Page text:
The latest series of yet another reality TV show has just finished. Personally, I wasn’t a huge fan of Popstar to Operastar and neither am I of reality TV (but that’s another debate, which I’m sure has been tackled many times). So why was I watching the programme? Well, the concept sounded interesting enough: train a group of pop artists in the operatic methods of singing. Add to this classical crossover singer Katherine Jenkins and only international acclaimed tenor Rolando Villázon as mentors, along with crossover violinist Vanessa Mae and again, only actor and director Simon Callow as critics, ITV’s reality bite made for primetime viewing.
In the vein of X Factor et al., the programme may have been glorified karaoke, but there was the addition of grasping a demanding technique that would probably be anathema to pop singers. This appears to have been why last year the series attracted leading opera singers and The Telegraph’s opera critic, Rupert Christiensen, and why expectations must have been high. However, along with many connoisseurs (not to say that I am one), I couldn’t help but feeling disappointed with the contestants’ performances. Indeed, Christiensen deeply criticised the first series and leading sopranos Rebecca Evans and Lesley Garrett commented that the performances deny the years of formative training that successful opera singers undergo. However, Villázon, in a response to Christiensen, stated that the series was intended to give the participants an insight into classical singing technique and that a fully formed product was not expected of them. It’s only fair therefore to warm to the panellists’ comments when you consider that none of the contestants have had the experience of opera singers. The “chaka chaka performances” as termed by Villázon (what exactly does that mean by the way?) should have been given to the contestants for embracing a totally unfamiliar singing style to them.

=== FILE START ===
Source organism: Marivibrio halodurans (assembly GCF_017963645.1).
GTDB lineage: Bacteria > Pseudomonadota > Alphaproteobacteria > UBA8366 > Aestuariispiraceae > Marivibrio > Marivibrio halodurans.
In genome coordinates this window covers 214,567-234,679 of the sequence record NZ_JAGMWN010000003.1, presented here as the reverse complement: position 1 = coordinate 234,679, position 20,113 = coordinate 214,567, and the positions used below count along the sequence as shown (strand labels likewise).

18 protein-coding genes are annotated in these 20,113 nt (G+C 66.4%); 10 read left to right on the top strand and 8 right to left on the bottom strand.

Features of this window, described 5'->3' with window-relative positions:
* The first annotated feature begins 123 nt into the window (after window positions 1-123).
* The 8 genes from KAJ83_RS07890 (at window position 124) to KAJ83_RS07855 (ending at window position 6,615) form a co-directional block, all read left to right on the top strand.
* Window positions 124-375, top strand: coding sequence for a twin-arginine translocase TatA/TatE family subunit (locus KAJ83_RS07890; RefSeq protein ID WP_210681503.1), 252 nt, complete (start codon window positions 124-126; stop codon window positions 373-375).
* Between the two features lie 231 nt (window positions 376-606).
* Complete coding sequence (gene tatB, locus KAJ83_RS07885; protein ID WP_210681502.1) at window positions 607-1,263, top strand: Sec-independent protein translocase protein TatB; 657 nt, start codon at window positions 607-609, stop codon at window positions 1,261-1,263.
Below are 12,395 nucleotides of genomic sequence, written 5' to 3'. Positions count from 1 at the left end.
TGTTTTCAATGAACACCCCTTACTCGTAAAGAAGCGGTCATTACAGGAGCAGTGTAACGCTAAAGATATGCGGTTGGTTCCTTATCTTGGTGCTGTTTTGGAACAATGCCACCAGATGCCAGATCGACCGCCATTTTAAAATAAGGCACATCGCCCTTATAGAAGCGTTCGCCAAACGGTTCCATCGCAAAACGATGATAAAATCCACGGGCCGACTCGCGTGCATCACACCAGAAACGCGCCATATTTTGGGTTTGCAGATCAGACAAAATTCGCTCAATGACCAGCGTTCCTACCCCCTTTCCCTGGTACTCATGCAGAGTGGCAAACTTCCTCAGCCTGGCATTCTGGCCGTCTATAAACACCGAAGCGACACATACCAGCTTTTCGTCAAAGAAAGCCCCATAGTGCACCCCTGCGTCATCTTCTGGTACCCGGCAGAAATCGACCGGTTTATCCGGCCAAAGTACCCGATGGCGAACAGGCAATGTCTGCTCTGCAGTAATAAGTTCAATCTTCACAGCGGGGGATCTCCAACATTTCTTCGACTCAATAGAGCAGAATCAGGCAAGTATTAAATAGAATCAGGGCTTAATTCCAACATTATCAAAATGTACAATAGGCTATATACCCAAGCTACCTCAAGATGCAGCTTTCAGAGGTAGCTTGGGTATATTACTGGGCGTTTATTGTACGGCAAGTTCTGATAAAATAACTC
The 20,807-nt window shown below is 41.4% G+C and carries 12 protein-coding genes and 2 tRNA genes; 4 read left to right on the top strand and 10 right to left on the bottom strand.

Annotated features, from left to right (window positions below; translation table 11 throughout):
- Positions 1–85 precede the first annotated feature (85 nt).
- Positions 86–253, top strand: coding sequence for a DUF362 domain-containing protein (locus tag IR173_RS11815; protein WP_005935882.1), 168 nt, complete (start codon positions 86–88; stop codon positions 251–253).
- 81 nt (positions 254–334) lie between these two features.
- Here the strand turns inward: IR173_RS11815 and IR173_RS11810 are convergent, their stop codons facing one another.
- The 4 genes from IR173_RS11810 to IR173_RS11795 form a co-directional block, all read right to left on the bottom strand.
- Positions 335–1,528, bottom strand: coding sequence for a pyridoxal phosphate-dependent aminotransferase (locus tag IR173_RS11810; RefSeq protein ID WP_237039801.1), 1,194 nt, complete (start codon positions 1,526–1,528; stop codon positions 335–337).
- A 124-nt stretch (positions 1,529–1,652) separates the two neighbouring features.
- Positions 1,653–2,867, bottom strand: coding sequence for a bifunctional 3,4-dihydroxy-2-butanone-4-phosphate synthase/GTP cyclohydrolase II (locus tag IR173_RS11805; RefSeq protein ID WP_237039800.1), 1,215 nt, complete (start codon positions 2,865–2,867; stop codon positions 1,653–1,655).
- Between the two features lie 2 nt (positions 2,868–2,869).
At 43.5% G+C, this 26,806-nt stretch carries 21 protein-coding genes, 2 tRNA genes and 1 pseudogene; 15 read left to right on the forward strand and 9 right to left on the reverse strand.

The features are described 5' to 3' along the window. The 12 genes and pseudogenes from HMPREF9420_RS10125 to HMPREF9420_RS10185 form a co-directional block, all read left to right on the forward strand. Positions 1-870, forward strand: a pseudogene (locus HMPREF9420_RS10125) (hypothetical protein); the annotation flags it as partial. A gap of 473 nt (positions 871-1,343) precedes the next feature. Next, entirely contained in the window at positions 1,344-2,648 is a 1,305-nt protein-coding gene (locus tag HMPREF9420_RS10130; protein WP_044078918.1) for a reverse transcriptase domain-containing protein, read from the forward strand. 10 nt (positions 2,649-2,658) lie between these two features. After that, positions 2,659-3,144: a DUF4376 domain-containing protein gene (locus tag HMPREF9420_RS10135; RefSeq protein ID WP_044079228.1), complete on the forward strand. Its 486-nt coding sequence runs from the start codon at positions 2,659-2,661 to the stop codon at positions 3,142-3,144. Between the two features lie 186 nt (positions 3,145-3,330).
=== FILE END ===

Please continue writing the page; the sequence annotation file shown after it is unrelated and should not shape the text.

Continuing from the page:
The celebrated arias of the operatic tradition that the participants were required to sing (Nessun Dorma, L’amour est un oiseau rebelle, Una furtiva lacrima, etc.) would be daunting for any singer. Great pieces they are to introduce the uninitiated of opera to, but they are constantly played on mainstream radio, which is why these are the works that are stereotyped of opera. How interesting would it have been to see Melody Thornton of the Pussycat Dolls and of this year’s series tackling a ten-minute Handel aria or a Britten monologue? It’s these works that have helped to establish the opera canon and not just the great romantic outpourings.
The aficionados may have tired of the song choices and half-decent performances, but the programme must have been an eye-opener for many. The participants’ attitudes towards opera were radically changed (a certain Cheryl Baker seemed to have found the experience revelatory after believing that opera is a toff’s art.) Winner of this year’s series, Joe McElderry, had considered further training in the field. Whether he will pursue this, I’m sure the results will be fascinating.
It’s not the first time though that opera has been shoehorned into reality TV. In 2002, Channel 4 got ahead with Operatunity, which gave budding amateurs the chance to perform a leading role in Verdi’s Rigoletto at the London Coliseum. However, if these programmes get new audiences buying discs, reading synopses and going to the country’s opera houses, then surely that’s got to be a good thing?
All in all, ITV’s foray into opera was a successful melding of high and low art, for all of the criticisms. Whether there’ll be a third series, I guess that viewers will just have to keep their eyes peeled on the TV guides. For fans to see their favourite pop singers crooning Puccini, it’s compulsive viewing, but a show like this should and was hopefully, be more than just about that. I hope that the airing may lead viewers into a new discovery of a rich and varied musical tradition.